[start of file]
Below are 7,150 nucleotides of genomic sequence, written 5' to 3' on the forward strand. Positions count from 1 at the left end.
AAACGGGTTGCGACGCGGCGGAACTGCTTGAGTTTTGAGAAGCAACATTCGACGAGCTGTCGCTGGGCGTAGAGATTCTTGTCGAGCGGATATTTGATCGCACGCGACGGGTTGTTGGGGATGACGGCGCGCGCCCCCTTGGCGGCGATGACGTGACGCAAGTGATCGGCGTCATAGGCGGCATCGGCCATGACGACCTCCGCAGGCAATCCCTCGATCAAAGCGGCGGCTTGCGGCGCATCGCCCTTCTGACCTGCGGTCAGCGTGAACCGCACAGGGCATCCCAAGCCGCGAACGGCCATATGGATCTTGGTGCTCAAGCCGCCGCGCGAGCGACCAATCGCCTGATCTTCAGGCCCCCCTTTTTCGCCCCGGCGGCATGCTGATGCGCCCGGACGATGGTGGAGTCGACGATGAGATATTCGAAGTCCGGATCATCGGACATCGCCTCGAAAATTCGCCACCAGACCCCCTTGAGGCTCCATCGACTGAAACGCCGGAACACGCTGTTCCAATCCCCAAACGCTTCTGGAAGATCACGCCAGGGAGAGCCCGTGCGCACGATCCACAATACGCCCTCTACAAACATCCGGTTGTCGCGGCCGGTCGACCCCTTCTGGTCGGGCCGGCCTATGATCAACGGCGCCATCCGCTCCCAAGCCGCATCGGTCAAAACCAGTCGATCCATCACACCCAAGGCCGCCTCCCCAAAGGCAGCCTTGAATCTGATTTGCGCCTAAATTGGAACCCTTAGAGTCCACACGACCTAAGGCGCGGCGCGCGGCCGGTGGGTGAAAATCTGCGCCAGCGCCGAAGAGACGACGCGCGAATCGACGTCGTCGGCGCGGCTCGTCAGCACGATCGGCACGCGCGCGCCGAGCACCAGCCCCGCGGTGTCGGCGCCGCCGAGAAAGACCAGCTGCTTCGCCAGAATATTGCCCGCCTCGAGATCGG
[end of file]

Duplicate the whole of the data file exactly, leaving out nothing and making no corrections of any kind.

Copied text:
Below are 7,150 nucleotides of genomic sequence, written 5' to 3' on the forward strand. Positions count from 1 at the left end.
AAACGGGTTGCGACGCGGCGGAACTGCTTGAGTTTTGAGAAGCAACATTCGACGAGCTGTCGCTGGGCGTAGAGATTCTTGTCGAGCGGATATTTGATCGCACGCGACGGGTTGTTGGGGATGACGGCGCGCGCCCCCTTGGCGGCGATGACGTGACGCAAGTGATCGGCGTCATAGGCGGCATCGGCCATGACGACCTCCGCAGGCAATCCCTCGATCAAAGCGGCGGCTTGCGGCGCATCGCCCTTCTGACCTGCGGTCAGCGTGAACCGCACAGGGCATCCCAAGCCGCGAACGGCCATATGGATCTTGGTGCTCAAGCCGCCGCGCGAGCGACCAATCGCCTGATCTTCAGGCCCCCCTTTTTCGCCCCGGCGGCATGCTGATGCGCCCGGACGATGGTGGAGTCGACGATGAGATATTCGAAGTCCGGATCATCGGACATCGCCTCGAAAATTCGCCACCAGACCCCCTTGAGGCTCCATCGACTGAAACGCCGGAACACGCTGTTCCAATCCCCAAACGCTTCTGGAAGATCACGCCAGGGAGAGCCCGTGCGCACGATCCACAATACGCCCTCTACAAACATCCGGTTGTCGCGGCCGGTCGACCCCTTCTGGTCGGGCCGGCCTATGATCAACGGCGCCATCCGCTCCCAAGCCGCATCGGTCAAAACCAGTCGATCCATCACACCCAAGGCCGCCTCCCCAAAGGCAGCCTTGAATCTGATTTGCGCCTAAATTGGAACCCTTAGAGTCCACACGACCTAAGGCGCGGCGCGCGGCCGGTGGGTGAAAATCTGCGCCAGCGCCGAAGAGACGACGCGCGAATCGACGTCGTCGGCGCGGCTCGTCAGCACGATCGGCACGCGCGCGCCGAGCACCAGCCCCGCGGTGTCGGCGCCGCCGAGAAAGACCAGCTGCTTCGCCAGAATATTGCCCGCCTCGAGATCGG